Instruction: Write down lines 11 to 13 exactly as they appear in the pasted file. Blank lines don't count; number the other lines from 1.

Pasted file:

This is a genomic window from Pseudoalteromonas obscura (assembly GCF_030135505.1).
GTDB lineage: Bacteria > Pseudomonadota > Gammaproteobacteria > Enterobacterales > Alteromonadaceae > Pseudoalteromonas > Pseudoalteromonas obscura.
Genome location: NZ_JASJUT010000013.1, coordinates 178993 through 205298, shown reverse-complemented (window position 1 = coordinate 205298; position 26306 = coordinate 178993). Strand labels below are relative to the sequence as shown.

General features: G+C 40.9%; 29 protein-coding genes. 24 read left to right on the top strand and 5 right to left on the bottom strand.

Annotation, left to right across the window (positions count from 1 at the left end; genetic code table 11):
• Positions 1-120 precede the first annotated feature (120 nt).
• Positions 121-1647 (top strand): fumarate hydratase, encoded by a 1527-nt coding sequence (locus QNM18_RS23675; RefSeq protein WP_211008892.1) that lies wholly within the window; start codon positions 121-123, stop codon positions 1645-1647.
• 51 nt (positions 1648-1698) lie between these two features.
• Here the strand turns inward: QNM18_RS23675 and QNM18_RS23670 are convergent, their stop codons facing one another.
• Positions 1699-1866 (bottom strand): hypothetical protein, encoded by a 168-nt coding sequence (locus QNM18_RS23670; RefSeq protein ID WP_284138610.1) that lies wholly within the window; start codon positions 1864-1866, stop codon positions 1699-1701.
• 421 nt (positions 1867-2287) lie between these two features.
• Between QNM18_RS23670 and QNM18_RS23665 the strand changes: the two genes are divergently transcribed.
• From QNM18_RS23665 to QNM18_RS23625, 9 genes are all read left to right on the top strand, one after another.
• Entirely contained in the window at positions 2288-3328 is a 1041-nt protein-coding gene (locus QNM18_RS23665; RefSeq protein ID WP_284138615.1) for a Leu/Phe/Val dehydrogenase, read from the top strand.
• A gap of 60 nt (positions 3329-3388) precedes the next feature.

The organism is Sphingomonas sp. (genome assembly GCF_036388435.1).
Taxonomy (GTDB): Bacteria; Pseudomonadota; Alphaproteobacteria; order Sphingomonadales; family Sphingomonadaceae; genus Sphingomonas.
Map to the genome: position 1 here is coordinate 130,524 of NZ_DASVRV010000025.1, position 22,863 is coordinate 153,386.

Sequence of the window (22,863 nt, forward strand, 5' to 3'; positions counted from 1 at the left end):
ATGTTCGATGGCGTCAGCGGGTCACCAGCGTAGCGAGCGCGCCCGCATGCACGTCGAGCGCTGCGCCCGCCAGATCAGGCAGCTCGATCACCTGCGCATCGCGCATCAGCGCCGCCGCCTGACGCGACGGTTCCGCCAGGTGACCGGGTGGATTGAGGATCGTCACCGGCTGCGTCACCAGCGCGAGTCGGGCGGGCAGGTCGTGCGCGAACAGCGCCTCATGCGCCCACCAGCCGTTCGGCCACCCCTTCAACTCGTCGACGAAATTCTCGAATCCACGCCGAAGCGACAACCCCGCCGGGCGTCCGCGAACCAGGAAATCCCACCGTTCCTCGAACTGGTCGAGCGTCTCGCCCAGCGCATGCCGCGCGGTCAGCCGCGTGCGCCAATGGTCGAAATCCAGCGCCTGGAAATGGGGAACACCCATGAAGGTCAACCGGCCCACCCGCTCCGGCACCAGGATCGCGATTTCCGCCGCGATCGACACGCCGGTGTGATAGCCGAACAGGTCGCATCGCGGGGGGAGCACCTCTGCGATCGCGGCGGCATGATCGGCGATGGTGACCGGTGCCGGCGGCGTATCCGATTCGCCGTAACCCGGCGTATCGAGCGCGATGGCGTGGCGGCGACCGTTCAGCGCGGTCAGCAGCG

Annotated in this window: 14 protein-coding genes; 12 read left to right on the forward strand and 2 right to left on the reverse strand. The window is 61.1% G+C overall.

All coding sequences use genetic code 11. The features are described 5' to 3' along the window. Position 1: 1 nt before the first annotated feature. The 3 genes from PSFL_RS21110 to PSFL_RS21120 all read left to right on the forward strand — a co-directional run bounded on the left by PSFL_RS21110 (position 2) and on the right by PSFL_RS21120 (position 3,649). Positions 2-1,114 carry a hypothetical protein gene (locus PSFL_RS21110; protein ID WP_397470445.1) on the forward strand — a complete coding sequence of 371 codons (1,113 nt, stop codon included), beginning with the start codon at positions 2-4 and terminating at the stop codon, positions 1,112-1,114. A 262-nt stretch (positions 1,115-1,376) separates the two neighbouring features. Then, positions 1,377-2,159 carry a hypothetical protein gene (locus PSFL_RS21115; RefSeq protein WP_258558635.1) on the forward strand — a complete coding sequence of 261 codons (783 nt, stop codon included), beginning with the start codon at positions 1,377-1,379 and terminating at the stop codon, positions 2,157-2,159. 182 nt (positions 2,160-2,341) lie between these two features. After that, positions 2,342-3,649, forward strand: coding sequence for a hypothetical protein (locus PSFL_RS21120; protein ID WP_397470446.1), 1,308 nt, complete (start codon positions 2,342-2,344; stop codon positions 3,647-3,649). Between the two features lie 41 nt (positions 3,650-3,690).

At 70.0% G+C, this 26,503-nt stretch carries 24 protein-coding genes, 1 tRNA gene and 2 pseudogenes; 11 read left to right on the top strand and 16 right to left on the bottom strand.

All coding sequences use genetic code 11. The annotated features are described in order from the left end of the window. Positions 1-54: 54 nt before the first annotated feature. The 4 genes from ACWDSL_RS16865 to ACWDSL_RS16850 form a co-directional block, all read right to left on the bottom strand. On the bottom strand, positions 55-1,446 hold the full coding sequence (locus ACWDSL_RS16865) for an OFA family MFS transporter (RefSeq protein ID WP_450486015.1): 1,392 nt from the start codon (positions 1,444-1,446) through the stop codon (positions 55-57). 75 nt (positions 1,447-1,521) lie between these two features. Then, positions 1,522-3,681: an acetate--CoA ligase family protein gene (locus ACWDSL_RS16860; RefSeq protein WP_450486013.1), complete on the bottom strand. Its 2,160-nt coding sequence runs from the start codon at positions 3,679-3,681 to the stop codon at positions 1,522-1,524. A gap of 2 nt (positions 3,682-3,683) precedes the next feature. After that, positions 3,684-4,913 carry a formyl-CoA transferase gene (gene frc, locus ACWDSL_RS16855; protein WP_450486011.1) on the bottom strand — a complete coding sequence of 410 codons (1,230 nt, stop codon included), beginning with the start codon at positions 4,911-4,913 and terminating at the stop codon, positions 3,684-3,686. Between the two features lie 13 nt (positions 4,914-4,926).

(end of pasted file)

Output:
• 421 nt (positions 1867-2287) lie between these two features.
• Between QNM18_RS23670 and QNM18_RS23665 the strand changes: the two genes are divergently transcribed.
• From QNM18_RS23665 to QNM18_RS23625, 9 genes are all read left to right on the top strand, one after another.